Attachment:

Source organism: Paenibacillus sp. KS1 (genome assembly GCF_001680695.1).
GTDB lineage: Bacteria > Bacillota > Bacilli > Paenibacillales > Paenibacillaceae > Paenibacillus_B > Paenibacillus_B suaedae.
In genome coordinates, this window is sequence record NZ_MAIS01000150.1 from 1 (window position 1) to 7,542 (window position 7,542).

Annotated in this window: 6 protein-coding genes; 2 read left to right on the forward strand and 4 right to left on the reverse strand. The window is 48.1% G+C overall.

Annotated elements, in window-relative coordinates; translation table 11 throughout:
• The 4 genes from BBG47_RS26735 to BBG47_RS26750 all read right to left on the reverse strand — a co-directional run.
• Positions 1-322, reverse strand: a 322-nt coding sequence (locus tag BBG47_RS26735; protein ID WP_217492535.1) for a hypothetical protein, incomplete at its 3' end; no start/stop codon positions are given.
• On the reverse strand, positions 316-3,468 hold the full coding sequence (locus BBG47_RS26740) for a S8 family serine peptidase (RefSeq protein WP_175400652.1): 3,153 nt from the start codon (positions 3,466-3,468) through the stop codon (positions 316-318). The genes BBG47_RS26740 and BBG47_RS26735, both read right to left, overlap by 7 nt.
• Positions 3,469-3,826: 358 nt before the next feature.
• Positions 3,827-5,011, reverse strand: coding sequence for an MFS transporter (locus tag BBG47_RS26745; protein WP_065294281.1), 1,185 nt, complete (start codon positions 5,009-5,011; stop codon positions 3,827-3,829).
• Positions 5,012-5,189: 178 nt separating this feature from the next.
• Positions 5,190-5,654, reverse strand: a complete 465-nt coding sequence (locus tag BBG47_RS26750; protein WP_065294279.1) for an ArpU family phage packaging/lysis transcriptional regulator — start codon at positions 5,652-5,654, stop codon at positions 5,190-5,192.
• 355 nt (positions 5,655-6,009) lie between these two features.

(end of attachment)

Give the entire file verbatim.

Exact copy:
Source organism: Paenibacillus sp. KS1 (genome assembly GCF_001680695.1).
GTDB lineage: Bacteria > Bacillota > Bacilli > Paenibacillales > Paenibacillaceae > Paenibacillus_B > Paenibacillus_B suaedae.
In genome coordinates, this window is sequence record NZ_MAIS01000150.1 from 1 (window position 1) to 7,542 (window position 7,542).

Annotated in this window: 6 protein-coding genes; 2 read left to right on the forward strand and 4 right to left on the reverse strand. The window is 48.1% G+C overall.

Annotated elements, in window-relative coordinates; translation table 11 throughout:
• The 4 genes from BBG47_RS26735 to BBG47_RS26750 all read right to left on the reverse strand — a co-directional run.
• Positions 1-322, reverse strand: a 322-nt coding sequence (locus tag BBG47_RS26735; protein ID WP_217492535.1) for a hypothetical protein, incomplete at its 3' end; no start/stop codon positions are given.
• On the reverse strand, positions 316-3,468 hold the full coding sequence (locus BBG47_RS26740) for a S8 family serine peptidase (RefSeq protein WP_175400652.1): 3,153 nt from the start codon (positions 3,466-3,468) through the stop codon (positions 316-318). The genes BBG47_RS26740 and BBG47_RS26735, both read right to left, overlap by 7 nt.
• Positions 3,469-3,826: 358 nt before the next feature.
• Positions 3,827-5,011, reverse strand: coding sequence for an MFS transporter (locus tag BBG47_RS26745; protein WP_065294281.1), 1,185 nt, complete (start codon positions 5,009-5,011; stop codon positions 3,827-3,829).
• Positions 5,012-5,189: 178 nt separating this feature from the next.
• Positions 5,190-5,654, reverse strand: a complete 465-nt coding sequence (locus tag BBG47_RS26750; protein WP_065294279.1) for an ArpU family phage packaging/lysis transcriptional regulator — start codon at positions 5,652-5,654, stop codon at positions 5,190-5,192.
• 355 nt (positions 5,655-6,009) lie between these two features.